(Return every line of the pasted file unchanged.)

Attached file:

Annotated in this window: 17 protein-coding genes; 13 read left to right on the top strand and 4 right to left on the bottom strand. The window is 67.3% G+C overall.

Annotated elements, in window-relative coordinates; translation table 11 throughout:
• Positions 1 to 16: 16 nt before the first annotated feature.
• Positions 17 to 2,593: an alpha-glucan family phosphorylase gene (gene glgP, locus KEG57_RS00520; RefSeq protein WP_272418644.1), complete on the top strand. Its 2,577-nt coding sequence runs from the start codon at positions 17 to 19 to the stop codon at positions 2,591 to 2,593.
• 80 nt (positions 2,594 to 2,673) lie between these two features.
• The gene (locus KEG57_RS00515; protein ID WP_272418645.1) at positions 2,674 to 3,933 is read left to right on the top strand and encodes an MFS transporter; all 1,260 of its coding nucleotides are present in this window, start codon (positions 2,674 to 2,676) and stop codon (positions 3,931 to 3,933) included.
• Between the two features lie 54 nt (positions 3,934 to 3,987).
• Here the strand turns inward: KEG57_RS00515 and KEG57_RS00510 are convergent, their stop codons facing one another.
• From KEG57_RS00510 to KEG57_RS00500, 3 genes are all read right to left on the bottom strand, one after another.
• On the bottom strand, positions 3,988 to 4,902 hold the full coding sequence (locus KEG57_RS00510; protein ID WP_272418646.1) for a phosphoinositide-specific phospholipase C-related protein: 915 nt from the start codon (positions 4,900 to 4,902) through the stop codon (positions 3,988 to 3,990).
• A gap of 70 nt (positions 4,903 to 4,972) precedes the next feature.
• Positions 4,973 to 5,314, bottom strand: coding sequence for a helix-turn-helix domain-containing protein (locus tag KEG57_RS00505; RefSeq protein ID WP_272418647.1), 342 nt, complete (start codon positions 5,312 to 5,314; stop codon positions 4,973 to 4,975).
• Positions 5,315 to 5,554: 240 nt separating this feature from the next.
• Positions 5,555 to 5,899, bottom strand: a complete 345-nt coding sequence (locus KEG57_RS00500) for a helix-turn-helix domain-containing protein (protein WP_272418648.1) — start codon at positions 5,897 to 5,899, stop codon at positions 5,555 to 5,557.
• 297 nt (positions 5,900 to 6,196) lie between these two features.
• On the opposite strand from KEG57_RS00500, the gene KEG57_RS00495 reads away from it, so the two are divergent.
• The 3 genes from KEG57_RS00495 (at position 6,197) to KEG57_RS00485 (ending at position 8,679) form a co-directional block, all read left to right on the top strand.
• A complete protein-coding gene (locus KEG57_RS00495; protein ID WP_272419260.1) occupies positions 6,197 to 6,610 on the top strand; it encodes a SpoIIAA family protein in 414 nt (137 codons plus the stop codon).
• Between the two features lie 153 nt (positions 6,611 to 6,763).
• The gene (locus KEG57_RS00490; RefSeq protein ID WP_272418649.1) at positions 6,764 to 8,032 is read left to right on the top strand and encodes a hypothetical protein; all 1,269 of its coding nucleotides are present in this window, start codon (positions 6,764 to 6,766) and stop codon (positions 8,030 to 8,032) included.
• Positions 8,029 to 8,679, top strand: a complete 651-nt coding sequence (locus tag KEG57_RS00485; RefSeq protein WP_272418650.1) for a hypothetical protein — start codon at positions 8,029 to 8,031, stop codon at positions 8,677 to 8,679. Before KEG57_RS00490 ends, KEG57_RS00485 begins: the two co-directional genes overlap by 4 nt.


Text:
Annotated in this window: 17 protein-coding genes; 13 read left to right on the top strand and 4 right to left on the bottom strand. The window is 67.3% G+C overall.

Annotated elements, in window-relative coordinates; translation table 11 throughout:
• Positions 1 to 16: 16 nt before the first annotated feature.
• Positions 17 to 2,593: an alpha-glucan family phosphorylase gene (gene glgP, locus KEG57_RS00520; RefSeq protein WP_272418644.1), complete on the top strand. Its 2,577-nt coding sequence runs from the start codon at positions 17 to 19 to the stop codon at positions 2,591 to 2,593.
• 80 nt (positions 2,594 to 2,673) lie between these two features.
• The gene (locus KEG57_RS00515; protein ID WP_272418645.1) at positions 2,674 to 3,933 is read left to right on the top strand and encodes an MFS transporter; all 1,260 of its coding nucleotides are present in this window, start codon (positions 2,674 to 2,676) and stop codon (positions 3,931 to 3,933) included.
• Between the two features lie 54 nt (positions 3,934 to 3,987).
• Here the strand turns inward: KEG57_RS00515 and KEG57_RS00510 are convergent, their stop codons facing one another.
• From KEG57_RS00510 to KEG57_RS00500, 3 genes are all read right to left on the bottom strand, one after another.
• On the bottom strand, positions 3,988 to 4,902 hold the full coding sequence (locus KEG57_RS00510; protein ID WP_272418646.1) for a phosphoinositide-specific phospholipase C-related protein: 915 nt from the start codon (positions 4,900 to 4,902) through the stop codon (positions 3,988 to 3,990).
• A gap of 70 nt (positions 4,903 to 4,972) precedes the next feature.
• Positions 4,973 to 5,314, bottom strand: coding sequence for a helix-turn-helix domain-containing protein (locus tag KEG57_RS00505; RefSeq protein ID WP_272418647.1), 342 nt, complete (start codon positions 5,312 to 5,314; stop codon positions 4,973 to 4,975).
• Positions 5,315 to 5,554: 240 nt separating this feature from the next.
• Positions 5,555 to 5,899, bottom strand: a complete 345-nt coding sequence (locus KEG57_RS00500) for a helix-turn-helix domain-containing protein (protein WP_272418648.1) — start codon at positions 5,897 to 5,899, stop codon at positions 5,555 to 5,557.
• 297 nt (positions 5,900 to 6,196) lie between these two features.
• On the opposite strand from KEG57_RS00500, the gene KEG57_RS00495 reads away from it, so the two are divergent.
• The 3 genes from KEG57_RS00495 (at position 6,197) to KEG57_RS00485 (ending at position 8,679) form a co-directional block, all read left to right on the top strand.
• A complete protein-coding gene (locus KEG57_RS00495; protein ID WP_272419260.1) occupies positions 6,197 to 6,610 on the top strand; it encodes a SpoIIAA family protein in 414 nt (137 codons plus the stop codon).
• Between the two features lie 153 nt (positions 6,611 to 6,763).
• The gene (locus KEG57_RS00490; RefSeq protein ID WP_272418649.1) at positions 6,764 to 8,032 is read left to right on the top strand and encodes a hypothetical protein; all 1,269 of its coding nucleotides are present in this window, start codon (positions 6,764 to 6,766) and stop codon (positions 8,030 to 8,032) included.
• Positions 8,029 to 8,679, top strand: a complete 651-nt coding sequence (locus tag KEG57_RS00485; RefSeq protein WP_272418650.1) for a hypothetical protein — start codon at positions 8,029 to 8,031, stop codon at positions 8,677 to 8,679. Before KEG57_RS00490 ends, KEG57_RS00485 begins: the two co-directional genes overlap by 4 nt.